Because we have aligned the structure of our bodies with the load, we have less work to do at any one spot. This I believe is the basic idea of "ground path". However there is a price for this. We cannot align our bodies in every direction at once. We have to configure our bodies in the direction of the force, and line that up with the ground in order to do this. Because it requires special alignment between the load and the ground, we will naturally not have this alignment in all directions at once.
This is a simple idea of how alignment works. I know that in the "IP/IS/IT" community there are other ideas about how to solve this problem. One of the ideas is, I believe, is based on "pressure". I would like to talk about these ideas, and create different models to show how the ideas work.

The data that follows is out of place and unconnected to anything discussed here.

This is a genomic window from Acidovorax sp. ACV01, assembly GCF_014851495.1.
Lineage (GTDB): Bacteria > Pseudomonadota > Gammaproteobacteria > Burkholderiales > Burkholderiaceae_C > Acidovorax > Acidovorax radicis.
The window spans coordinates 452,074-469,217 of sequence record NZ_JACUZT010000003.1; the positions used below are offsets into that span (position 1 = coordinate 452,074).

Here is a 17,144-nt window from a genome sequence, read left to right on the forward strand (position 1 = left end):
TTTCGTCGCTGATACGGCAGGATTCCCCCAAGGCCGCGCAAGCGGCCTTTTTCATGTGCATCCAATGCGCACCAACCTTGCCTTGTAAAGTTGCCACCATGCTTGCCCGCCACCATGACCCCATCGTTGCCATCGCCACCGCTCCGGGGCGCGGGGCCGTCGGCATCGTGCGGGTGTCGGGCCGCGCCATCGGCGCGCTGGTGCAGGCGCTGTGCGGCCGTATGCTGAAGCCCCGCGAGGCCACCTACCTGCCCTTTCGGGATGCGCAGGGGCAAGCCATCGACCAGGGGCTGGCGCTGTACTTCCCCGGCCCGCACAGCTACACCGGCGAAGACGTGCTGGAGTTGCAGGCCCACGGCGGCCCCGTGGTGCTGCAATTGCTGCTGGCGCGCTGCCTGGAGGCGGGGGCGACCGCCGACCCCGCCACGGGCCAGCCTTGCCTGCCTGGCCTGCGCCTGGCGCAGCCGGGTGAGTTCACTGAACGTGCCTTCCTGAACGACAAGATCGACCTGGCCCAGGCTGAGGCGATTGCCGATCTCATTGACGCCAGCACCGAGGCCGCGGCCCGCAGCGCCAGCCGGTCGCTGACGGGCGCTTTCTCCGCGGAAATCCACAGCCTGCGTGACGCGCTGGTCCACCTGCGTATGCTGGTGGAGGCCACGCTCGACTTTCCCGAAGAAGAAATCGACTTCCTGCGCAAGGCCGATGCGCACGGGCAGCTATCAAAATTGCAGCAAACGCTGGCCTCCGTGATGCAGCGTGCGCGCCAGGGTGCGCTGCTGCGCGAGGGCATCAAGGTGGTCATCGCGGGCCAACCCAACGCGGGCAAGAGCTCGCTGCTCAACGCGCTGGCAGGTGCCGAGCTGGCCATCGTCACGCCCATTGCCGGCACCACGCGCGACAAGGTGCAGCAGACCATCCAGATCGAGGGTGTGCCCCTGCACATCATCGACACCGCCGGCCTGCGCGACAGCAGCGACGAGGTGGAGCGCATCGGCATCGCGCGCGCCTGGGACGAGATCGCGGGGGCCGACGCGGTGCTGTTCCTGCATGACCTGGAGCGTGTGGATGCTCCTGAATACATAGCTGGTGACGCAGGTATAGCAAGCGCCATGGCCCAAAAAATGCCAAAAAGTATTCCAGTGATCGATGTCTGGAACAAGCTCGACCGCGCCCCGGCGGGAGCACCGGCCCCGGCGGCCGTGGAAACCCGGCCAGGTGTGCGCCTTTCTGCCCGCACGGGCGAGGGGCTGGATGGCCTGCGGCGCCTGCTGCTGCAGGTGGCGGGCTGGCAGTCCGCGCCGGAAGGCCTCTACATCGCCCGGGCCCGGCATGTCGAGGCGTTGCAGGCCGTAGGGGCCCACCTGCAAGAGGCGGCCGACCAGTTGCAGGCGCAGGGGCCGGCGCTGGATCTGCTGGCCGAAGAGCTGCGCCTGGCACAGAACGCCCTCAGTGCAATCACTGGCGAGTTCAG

Simply aligning a load over your frame doesn't make it a ground path. It might be efficient body usage, but it's not necessarily ground path. Ground path also does not require alignment or require that the force/load be delivered in one specific direction. See Ueshiba's jo trick as an example of this. FWIW, you can also hold that weight as indicated in your unaligned support image with the ground.